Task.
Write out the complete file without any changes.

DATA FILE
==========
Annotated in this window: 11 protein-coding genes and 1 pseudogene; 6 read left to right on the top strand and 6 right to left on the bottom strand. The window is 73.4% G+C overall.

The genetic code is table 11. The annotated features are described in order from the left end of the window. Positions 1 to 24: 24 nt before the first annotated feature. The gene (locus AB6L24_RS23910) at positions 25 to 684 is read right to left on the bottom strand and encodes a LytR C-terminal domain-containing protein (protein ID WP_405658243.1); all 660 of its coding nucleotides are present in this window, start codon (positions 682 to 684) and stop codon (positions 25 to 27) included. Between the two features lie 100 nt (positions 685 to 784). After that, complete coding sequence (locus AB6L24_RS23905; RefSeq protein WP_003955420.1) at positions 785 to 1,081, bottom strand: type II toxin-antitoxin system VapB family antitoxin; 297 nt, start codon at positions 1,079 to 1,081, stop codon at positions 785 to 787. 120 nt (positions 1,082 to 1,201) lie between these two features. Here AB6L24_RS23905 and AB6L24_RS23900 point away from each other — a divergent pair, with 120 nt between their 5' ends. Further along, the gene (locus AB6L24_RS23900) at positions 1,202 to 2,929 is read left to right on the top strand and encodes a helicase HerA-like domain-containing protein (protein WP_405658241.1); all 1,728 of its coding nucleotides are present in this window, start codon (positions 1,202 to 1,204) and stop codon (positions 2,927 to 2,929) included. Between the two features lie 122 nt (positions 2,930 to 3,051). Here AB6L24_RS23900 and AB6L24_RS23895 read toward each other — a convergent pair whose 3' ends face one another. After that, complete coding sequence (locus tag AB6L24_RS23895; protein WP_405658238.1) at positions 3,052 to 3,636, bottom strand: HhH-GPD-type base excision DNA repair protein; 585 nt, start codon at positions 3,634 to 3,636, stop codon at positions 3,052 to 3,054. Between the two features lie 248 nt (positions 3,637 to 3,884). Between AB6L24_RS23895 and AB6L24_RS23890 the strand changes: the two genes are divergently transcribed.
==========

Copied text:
Annotated in this window: 11 protein-coding genes and 1 pseudogene; 6 read left to right on the top strand and 6 right to left on the bottom strand. The window is 73.4% G+C overall.

The genetic code is table 11. The annotated features are described in order from the left end of the window. Positions 1 to 24: 24 nt before the first annotated feature. The gene (locus AB6L24_RS23910) at positions 25 to 684 is read right to left on the bottom strand and encodes a LytR C-terminal domain-containing protein (protein ID WP_405658243.1); all 660 of its coding nucleotides are present in this window, start codon (positions 682 to 684) and stop codon (positions 25 to 27) included. Between the two features lie 100 nt (positions 685 to 784). After that, complete coding sequence (locus AB6L24_RS23905; RefSeq protein WP_003955420.1) at positions 785 to 1,081, bottom strand: type II toxin-antitoxin system VapB family antitoxin; 297 nt, start codon at positions 1,079 to 1,081, stop codon at positions 785 to 787. 120 nt (positions 1,082 to 1,201) lie between these two features. Here AB6L24_RS23905 and AB6L24_RS23900 point away from each other — a divergent pair, with 120 nt between their 5' ends. Further along, the gene (locus AB6L24_RS23900) at positions 1,202 to 2,929 is read left to right on the top strand and encodes a helicase HerA-like domain-containing protein (protein WP_405658241.1); all 1,728 of its coding nucleotides are present in this window, start codon (positions 1,202 to 1,204) and stop codon (positions 2,927 to 2,929) included. Between the two features lie 122 nt (positions 2,930 to 3,051). Here AB6L24_RS23900 and AB6L24_RS23895 read toward each other — a convergent pair whose 3' ends face one another. After that, complete coding sequence (locus tag AB6L24_RS23895; protein WP_405658238.1) at positions 3,052 to 3,636, bottom strand: HhH-GPD-type base excision DNA repair protein; 585 nt, start codon at positions 3,634 to 3,636, stop codon at positions 3,052 to 3,054. Between the two features lie 248 nt (positions 3,637 to 3,884). Between AB6L24_RS23895 and AB6L24_RS23890 the strand changes: the two genes are divergently transcribed.